Atlanta Cowards: Police Raid Gay Club

My title doesn’t refer to the lowly Atlanta Braves baseball team, who host the lowly New York Mets, in a game that seemed to be important back in April but is now as meaningless as the word “justice” in Georgia’s capital city. Atlanta’s having lots of image problems. First, Michael Vick, their star quarterback, makes headlines for the torture and murder of dogs, then native son Kanye West goes whacko in front of the entire world, and now at least 15 police officers raid a gay club and handcuff, hold, and harass 62 patrons for over an hour. Some are held for many hours. I’m not visiting Atlanta anytime soon. Nor should anyone, until they get this gay raid thing straight.

A squad called the “Red Dog Unit” (no relation to Michael Vick) invaded a 23-year-old gay bar called Atlanta Eagle 11 nights ago. They threw the patrons on the ground–all 62 of them–and refused to say why. Patrons were told to shut the “f” up, as the other “f” word was liberally used. A number of patrons reported one officer as saying “this is a lot more fun than busting ‘n’s’ with crack.” The officers came with a great deal of handcuffs, but no warrant. They didn’t notify LGBT Liaison Officer Dani Lee Harris, who everyone in power says should’ve been told. Everyone, except for lame duck Mayor Shirley Franklin, who isn’t saying anything. Police Chief Richard Pennington has said that Harris should have been told and that a full investigation will be carried out; also, that police officers will be punished if they are found to have acted inappropriately.

My sources say, “nothing will happen”—that he will “drag his feet and hope this goes away as he always does”. They cite another case involving the “Red Dog Unit” in 2006: this same crew kicked in the door (this time possessing a “no knock warrant’) of 92-year-old Kathryn Johnston. Three cops were convicted for violating her civil rights and for the cover-up of the crime, including false statements that they had received a tip about drug activity. They each got 5 to 10 years. They shot the woman, and she died, and Chief Pennigton, my source said, did “little but get in the way.”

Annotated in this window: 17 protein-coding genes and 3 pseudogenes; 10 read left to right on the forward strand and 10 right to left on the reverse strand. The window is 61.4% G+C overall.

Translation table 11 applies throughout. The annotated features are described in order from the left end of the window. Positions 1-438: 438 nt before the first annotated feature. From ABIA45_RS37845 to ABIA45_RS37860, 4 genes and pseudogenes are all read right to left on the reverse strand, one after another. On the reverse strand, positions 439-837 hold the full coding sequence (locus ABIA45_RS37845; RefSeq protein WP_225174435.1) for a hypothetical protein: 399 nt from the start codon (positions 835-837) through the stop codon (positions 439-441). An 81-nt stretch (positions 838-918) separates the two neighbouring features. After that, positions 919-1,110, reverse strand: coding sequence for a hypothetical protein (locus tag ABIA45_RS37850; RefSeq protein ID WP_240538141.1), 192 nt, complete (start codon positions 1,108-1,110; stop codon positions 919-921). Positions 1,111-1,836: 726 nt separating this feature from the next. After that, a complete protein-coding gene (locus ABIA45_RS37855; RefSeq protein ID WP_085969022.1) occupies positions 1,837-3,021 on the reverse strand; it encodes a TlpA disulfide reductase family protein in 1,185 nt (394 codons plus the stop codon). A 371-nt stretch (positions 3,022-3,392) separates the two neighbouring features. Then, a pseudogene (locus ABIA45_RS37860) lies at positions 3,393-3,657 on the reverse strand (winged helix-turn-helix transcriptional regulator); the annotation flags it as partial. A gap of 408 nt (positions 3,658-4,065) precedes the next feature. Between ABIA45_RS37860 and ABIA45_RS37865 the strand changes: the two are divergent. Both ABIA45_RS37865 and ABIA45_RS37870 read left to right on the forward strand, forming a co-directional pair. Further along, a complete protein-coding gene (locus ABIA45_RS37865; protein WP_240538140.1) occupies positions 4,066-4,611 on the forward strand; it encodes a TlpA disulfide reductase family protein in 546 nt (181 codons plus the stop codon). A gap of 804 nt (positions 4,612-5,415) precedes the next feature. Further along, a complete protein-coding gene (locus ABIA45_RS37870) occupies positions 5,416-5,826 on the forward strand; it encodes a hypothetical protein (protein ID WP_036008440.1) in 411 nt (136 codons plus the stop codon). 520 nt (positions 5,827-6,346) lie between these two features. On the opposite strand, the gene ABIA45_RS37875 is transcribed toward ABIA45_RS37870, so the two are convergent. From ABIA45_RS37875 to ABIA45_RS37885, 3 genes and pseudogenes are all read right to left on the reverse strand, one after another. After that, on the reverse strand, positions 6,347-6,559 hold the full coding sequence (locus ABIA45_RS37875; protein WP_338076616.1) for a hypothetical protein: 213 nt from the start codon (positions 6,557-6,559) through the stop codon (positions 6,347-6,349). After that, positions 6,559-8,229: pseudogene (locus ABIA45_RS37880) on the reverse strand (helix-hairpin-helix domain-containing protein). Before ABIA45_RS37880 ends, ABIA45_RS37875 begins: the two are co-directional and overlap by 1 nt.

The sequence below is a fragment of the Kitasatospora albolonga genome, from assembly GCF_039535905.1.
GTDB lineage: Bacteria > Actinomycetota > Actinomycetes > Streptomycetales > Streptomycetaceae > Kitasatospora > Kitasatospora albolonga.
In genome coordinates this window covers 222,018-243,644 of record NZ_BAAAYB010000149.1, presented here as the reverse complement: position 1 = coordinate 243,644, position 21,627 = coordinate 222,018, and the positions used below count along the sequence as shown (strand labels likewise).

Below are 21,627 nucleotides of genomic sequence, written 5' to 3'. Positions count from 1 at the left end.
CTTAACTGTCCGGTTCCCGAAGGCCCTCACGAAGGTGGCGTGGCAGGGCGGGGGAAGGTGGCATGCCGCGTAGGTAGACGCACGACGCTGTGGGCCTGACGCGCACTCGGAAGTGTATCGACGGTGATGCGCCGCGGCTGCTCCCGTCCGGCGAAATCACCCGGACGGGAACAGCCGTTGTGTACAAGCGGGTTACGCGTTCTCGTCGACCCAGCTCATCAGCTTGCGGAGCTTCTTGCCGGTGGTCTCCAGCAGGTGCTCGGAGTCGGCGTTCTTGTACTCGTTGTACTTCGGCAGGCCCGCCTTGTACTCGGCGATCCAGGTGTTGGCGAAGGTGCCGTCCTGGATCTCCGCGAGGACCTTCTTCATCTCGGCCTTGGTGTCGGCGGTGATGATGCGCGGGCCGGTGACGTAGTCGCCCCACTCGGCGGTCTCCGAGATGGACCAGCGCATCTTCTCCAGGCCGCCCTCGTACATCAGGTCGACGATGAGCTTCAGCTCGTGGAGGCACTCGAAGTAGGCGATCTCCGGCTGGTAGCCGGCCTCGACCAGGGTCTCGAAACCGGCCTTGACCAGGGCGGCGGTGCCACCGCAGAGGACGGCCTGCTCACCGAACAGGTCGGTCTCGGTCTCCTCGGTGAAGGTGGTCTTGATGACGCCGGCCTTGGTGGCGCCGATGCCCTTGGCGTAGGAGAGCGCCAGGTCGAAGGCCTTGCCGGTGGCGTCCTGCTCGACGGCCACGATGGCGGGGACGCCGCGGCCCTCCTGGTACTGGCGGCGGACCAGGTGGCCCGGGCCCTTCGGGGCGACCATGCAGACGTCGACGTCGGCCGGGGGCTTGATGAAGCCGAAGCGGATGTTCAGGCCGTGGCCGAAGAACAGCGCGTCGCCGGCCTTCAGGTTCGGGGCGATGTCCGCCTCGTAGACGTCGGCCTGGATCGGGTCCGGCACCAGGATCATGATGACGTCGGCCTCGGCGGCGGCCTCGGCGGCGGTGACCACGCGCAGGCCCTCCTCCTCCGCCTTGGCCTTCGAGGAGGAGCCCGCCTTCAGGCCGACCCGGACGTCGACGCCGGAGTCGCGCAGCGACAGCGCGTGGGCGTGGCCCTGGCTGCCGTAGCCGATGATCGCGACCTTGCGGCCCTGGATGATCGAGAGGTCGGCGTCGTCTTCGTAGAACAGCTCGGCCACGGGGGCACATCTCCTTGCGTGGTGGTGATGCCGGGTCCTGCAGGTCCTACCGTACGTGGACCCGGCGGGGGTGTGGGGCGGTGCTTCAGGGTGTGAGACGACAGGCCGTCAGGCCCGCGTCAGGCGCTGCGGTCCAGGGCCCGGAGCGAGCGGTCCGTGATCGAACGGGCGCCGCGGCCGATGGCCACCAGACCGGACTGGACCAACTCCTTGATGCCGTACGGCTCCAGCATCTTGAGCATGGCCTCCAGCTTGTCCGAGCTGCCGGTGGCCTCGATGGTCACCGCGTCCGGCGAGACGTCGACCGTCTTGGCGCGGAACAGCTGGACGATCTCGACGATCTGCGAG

It took the federal government to step in and make arrests and get convictions. Pennington says he’s gone when Mayor Shirley Franklin goes in January, and my sources doubt he will lead an investigation to prosecute cops who raided a gay club. As time goes on, the trail seems to be leading squarely towards the silent mayor’s office. Make no mistake: Atlanta’s still a backwards town, not the sophisticated city it pretends to be.

In 2002, Governor Ray Barnes removed the Confederate flag from the capital and lost the election, as a powerful group called ‘flaggers’ campaigned against him. My source continued, “Pennington is not a bad guy; he’s just not a good administrator. For a group of police to be acting so blatantly homophobic, so ridiculously outside the law you can’t believe this can be happening but under Pennington’s loose control, anything can happen.” Another source cites armed muggings of students at the University of Georgia and Georgia Tech that have “students living in fear with little police response.” Most of the politicians have lined up and are rallying with the gay community. Some wonder if “this was the best use of limited police availability in a city where crime rates are going up: the arrest of four go-go boys for dancing in their underwear, and three other employees and an owner for allowing it to happen, seems a bit silly.” After hours of searching, nothing was found. The Washington Blade ran this: